The Hot Client Demand.

At Eagle our focus in on professional staffing and the people in demand from our clients have been fairly consistent for some time. That would include Program Managers, Project Managers and Business Analysts who always seem to be in demand. It might just be our focus, but Change Management and Organizational Excellence resources are in relatively high demand too. Big data, analytics, CRM, web (portal and self-serve) and mobile expertise (especially developers)are specializations that we are seeing more and more. On the Finance and Accounting side, we see a consistent need for financial analysts, accountants with designations and public accounting experience plus controllers as a fairly consistent talent request. Expertise in the Capital markets, both technical and functional, tends to be a constant ask in the GTA. Technology experts with functional expertise in Health Care is another skill set that also sees plenty of demand.  This demand fluctuates based on geography and industry sectors, so we advise candidates to watch our website and apply for the roles for which they are best suited.


There had been hope that 2016 would see the start of a turnaround in the oil patch, but that seems to be a moving target, with 2018 seeming like a more realistic time line.  The country is adding jobs, but the concern is that we have lost so many high paying jobs in the oil sector it is likely we are replacing them with lower skilled and lower salaried jobs.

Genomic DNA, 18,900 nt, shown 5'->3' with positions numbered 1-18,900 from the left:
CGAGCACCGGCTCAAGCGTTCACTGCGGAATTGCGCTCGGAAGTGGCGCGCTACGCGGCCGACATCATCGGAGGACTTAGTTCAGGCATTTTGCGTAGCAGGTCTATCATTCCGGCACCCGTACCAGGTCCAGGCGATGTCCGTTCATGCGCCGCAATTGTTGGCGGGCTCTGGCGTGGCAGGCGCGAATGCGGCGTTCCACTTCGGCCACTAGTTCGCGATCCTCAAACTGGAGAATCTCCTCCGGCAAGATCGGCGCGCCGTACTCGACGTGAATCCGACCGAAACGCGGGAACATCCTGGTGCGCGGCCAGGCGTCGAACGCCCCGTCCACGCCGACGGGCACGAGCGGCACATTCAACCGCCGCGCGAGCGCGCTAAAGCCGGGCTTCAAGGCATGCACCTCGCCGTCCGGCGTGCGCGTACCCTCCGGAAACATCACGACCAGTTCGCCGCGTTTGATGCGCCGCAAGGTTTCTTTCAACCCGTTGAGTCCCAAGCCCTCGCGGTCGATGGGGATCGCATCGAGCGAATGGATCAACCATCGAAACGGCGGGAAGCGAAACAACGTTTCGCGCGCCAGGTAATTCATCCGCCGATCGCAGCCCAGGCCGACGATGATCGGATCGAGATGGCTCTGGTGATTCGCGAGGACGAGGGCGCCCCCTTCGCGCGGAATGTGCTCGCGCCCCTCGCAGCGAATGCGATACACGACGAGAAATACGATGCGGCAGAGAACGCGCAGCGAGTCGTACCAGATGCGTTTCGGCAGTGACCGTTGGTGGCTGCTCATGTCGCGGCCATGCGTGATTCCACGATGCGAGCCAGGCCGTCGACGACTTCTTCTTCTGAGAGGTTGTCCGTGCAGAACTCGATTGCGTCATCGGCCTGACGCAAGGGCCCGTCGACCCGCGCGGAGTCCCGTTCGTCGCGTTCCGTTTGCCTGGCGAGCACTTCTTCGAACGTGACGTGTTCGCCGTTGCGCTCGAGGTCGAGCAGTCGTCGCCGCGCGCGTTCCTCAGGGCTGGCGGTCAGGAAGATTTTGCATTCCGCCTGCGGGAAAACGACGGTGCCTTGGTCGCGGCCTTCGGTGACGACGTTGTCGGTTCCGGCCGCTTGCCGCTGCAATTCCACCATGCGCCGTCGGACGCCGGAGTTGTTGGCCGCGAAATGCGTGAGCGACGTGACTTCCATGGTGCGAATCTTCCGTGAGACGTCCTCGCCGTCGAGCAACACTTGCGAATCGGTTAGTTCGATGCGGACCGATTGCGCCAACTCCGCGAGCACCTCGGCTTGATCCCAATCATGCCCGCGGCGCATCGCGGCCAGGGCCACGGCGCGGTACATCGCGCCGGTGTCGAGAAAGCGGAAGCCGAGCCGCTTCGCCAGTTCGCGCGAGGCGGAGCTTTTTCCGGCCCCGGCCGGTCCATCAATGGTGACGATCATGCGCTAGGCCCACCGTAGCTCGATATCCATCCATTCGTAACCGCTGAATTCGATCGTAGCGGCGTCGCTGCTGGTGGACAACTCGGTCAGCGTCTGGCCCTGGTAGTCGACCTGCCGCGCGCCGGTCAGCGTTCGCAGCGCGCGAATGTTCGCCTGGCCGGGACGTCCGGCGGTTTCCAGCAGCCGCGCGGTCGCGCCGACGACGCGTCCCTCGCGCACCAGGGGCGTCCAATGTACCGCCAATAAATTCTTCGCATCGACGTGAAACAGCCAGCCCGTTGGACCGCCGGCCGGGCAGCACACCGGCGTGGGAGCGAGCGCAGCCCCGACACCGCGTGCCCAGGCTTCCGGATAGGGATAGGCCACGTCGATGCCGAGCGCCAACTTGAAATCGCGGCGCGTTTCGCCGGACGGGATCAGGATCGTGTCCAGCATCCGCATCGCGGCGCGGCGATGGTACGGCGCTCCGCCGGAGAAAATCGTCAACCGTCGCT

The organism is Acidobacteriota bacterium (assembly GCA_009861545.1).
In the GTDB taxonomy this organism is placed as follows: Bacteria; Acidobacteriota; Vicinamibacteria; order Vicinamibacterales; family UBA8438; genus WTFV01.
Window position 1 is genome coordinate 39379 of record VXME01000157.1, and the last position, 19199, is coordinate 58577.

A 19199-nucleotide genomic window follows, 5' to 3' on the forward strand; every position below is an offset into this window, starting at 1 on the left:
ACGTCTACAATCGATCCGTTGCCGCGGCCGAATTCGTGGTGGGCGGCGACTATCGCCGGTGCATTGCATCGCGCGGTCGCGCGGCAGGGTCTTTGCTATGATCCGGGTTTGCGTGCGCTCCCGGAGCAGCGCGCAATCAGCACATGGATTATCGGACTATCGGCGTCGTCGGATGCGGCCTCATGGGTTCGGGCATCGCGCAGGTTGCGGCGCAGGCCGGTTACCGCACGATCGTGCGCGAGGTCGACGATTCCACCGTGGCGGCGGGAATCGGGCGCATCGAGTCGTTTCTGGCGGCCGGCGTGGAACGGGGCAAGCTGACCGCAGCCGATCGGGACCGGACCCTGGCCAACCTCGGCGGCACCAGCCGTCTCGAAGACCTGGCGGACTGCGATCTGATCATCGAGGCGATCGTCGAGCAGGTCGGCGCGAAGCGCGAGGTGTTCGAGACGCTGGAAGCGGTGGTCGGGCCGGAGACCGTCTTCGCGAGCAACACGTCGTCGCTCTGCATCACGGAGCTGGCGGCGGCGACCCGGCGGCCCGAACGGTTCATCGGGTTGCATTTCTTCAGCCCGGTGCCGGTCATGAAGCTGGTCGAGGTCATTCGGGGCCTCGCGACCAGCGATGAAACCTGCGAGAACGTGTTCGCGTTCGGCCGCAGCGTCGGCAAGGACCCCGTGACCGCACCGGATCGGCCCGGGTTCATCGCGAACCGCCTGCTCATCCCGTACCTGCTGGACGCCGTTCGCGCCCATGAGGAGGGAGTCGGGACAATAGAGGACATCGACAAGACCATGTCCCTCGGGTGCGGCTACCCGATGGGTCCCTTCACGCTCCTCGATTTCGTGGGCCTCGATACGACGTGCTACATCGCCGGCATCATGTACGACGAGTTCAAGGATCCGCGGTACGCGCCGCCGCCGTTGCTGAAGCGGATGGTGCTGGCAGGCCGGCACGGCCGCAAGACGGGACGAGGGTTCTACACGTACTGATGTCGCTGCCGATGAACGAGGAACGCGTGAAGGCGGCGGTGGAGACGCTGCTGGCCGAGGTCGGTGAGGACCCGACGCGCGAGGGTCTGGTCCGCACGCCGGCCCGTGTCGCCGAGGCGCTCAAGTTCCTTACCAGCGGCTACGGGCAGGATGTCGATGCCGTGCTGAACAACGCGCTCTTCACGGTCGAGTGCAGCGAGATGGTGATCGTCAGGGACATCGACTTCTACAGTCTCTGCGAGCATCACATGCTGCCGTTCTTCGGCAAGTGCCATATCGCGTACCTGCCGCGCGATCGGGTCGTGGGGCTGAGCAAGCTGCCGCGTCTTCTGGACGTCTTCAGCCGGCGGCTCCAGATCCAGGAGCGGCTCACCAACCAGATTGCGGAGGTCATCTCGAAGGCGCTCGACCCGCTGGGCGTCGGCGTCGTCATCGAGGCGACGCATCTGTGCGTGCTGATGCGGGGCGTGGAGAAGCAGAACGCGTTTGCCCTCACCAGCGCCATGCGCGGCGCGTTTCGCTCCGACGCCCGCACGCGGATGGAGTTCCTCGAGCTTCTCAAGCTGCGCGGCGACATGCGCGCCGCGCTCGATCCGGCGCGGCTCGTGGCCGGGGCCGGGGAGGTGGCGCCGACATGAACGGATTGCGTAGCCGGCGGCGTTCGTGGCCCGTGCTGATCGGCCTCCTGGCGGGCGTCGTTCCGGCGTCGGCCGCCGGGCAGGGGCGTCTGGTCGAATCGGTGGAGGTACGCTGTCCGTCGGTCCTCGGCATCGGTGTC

Federal and provincial governments are talking about stimulus spending and infrastructure projects, so there is an expectation this will create some boost to the economy.  If interest rates remain low, as expected, and the dollar remains fairly low, then we might also see some further growth in Canada’s relatively small manufacturing base.

With Canada’s unemployment rate at 7.1%, we expect the unemployment rate for trades and skilled workers to be much lower.  Even in these uncertain times we see shortages in niche skill areas.

There are definitely still opportunities created because of the demographic pressures (retiring Boomers) and the need for companies to remain competitive.  We see opportunity in the construction industry, the financial sector, the telecommunications sector and the insurance sector.  We see the markets with the greatest demand as being Toronto, Vancouver and perhaps Montreal.  Ottawa is showing promise and could pick up if new projects are initiated by the new government.  Edmonton is anxious because a large part of its business is tied to the provincial government and tax revenues are down significantly due to the oil crisis.  The Conference Board, however, is suggesting that even Alberta will see GDP growth in 2016, with all provinces experiencing some modest growth.  Government spending will also provide a boost to employment as the stimulus money becomes available.

That was my look at the Canadian job market for the first quarter in 2016 and some of its influences.